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US: Nuclear Talks With Iranian FM Zarif 'Very Concrete'


U.S. Secretary of State John Kerry (L) walks to his car with Austria's Foreign Minister Sebastian Kurz as he arrives at Vienna International Airport, in Vienna, Austria, Oct. 15, 2014.

U.S. Secretary of State John Kerry (L) walks to his car with Austria's Foreign Minister Sebastian Kurz as he arrives at Vienna International Airport, in Vienna, Austria, Oct. 15, 2014.

U.S. Secretary of State John Kerry and Iranian Foreign Minister Javad Zarif met Wednesday in Vienna for talks on international efforts to limit Iran’s nuclear program.

Kerry and Zarif were joined by European Union representative Catherine Ashton, who has been leading efforts by Germany, Russia, Britain, France, China and the United States to convince Iran to roll back its nuclear program in exchange for the lifting of some economic sanctions.

After more than six hours of talks, a senior State Department official said they are “deliberately working through the technical issues” in “very intense, very focused, very concrete” efforts to reach an agreement by next month’s deadline.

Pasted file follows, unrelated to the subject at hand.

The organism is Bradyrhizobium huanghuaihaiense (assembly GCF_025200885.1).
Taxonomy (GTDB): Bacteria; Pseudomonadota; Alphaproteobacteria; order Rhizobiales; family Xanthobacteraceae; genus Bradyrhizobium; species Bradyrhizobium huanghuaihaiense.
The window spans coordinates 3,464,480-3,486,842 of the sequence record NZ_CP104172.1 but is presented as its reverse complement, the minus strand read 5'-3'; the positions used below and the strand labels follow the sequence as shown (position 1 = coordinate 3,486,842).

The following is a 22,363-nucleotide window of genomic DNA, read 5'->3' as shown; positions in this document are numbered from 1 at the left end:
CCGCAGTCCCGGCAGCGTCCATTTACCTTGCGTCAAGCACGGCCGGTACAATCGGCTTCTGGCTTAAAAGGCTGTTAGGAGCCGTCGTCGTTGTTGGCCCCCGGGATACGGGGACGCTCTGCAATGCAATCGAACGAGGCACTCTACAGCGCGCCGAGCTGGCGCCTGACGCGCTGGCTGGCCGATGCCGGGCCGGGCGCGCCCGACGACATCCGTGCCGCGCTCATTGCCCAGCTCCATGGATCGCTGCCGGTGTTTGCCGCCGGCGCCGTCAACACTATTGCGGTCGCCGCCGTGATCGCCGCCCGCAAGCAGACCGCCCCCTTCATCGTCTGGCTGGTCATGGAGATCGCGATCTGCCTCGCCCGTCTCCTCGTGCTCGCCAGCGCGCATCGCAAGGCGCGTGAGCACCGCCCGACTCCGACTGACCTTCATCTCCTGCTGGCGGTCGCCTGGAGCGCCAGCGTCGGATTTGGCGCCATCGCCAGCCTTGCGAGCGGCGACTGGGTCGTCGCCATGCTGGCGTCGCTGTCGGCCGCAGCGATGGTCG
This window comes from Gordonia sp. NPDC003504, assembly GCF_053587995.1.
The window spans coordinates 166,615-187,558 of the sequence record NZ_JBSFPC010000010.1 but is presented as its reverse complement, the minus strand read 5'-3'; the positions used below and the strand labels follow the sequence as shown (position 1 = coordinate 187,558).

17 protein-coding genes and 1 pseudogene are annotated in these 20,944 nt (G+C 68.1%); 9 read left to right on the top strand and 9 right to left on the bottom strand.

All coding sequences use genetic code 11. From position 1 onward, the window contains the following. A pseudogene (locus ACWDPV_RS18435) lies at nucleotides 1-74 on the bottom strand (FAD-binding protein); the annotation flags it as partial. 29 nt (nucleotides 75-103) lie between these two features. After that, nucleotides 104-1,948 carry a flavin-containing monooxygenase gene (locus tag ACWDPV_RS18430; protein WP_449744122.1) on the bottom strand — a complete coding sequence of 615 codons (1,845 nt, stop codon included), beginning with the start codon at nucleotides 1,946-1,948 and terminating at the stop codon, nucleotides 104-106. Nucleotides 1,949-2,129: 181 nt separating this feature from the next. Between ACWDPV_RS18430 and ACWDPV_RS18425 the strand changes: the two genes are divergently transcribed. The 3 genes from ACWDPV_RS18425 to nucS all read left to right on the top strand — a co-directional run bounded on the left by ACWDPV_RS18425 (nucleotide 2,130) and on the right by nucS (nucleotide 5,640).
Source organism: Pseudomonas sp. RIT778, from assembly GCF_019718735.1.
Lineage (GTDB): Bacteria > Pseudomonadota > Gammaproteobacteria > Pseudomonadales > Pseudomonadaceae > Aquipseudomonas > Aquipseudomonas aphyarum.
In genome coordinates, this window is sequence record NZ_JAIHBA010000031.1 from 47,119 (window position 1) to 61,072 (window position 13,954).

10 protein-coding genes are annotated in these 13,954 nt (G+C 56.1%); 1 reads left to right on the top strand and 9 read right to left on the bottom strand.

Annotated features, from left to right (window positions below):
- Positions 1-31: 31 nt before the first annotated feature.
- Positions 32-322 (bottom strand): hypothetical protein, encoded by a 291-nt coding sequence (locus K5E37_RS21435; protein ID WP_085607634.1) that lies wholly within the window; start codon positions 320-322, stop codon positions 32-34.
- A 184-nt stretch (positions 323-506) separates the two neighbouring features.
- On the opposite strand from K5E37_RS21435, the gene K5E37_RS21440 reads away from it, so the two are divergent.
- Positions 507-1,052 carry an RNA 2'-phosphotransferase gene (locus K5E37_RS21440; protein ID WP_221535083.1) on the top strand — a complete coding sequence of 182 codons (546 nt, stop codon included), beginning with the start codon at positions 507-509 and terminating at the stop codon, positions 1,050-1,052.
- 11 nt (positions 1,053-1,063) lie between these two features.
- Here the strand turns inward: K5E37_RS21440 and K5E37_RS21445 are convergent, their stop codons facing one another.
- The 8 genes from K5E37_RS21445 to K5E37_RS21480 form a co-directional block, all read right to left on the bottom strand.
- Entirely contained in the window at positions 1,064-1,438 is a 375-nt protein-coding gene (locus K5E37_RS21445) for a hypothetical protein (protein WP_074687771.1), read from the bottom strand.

“We have not discussed an extension because we believe in keeping the pressure on,” the official said, but we “know enough about negotiations to never say never.”

In a televised address late Monday, Iranian President Hassan Rouhani said a settlement “can be achieved” in the next five weeks.

“Step by step,” Secretary Kerry said at the start of Wednesday’s talks.

Among the significant gaps that remain are questions of how much uranium Iran will be allowed to enrich to what level of purity. That would determine how long it would take Iran to develop a nuclear weapon should it decide to do so.

A senior U.S. diplomat says Iran and six world powers still aim to meet a self-imposed Nov. 24 deadline to end a decade-old nuclear standoff, although both Tehran and Moscow have indicated that more time may be required.

Iran has long said its nuclear program is for peaceful civilian purposes, and it does not intend to build atomic weapons. U.S. and European leaders believe Tehran has engaged in a covert program, however, to build such devices.

The senior State Department official said, “What these negotiations are about is whether Iran is willing to take verifiable actions to show that their program is for peaceful purposes,” and the Obama administration is hopeful that Iran will decide to take advantage of this “historic opportunity.”

Zarif and Ashton remained in Vienna for talks Thursday with political directors from the six countries negotiating this deal. It is there they are expected to decide how best to move forward in the next five weeks.

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